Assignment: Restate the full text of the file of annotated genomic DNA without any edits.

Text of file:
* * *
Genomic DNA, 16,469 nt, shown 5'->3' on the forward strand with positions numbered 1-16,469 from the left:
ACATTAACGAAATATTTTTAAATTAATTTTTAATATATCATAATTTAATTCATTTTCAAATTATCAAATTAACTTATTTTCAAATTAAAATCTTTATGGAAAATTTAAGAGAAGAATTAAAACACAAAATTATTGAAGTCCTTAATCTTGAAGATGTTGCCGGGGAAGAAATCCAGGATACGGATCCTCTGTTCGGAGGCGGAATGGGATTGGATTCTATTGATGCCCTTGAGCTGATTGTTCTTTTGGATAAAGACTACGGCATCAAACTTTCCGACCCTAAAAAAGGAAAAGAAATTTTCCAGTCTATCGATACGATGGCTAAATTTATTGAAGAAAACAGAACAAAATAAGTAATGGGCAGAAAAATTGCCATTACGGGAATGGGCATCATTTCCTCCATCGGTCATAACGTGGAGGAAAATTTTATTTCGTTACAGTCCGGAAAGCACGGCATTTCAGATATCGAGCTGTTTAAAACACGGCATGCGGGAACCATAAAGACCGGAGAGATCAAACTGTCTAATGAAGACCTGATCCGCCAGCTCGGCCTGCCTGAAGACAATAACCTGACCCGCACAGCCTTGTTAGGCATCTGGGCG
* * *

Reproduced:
Genomic DNA, 16,469 nt, shown 5'->3' on the forward strand with positions numbered 1-16,469 from the left:
ACATTAACGAAATATTTTTAAATTAATTTTTAATATATCATAATTTAATTCATTTTCAAATTATCAAATTAACTTATTTTCAAATTAAAATCTTTATGGAAAATTTAAGAGAAGAATTAAAACACAAAATTATTGAAGTCCTTAATCTTGAAGATGTTGCCGGGGAAGAAATCCAGGATACGGATCCTCTGTTCGGAGGCGGAATGGGATTGGATTCTATTGATGCCCTTGAGCTGATTGTTCTTTTGGATAAAGACTACGGCATCAAACTTTCCGACCCTAAAAAAGGAAAAGAAATTTTCCAGTCTATCGATACGATGGCTAAATTTATTGAAGAAAACAGAACAAAATAAGTAATGGGCAGAAAAATTGCCATTACGGGAATGGGCATCATTTCCTCCATCGGTCATAACGTGGAGGAAAATTTTATTTCGTTACAGTCCGGAAAGCACGGCATTTCAGATATCGAGCTGTTTAAAACACGGCATGCGGGAACCATAAAGACCGGAGAGATCAAACTGTCTAATGAAGACCTGATCCGCCAGCTCGGCCTGCCTGAAGACAATAACCTGACCCGCACAGCCTTGTTAGGCATCTGGGCG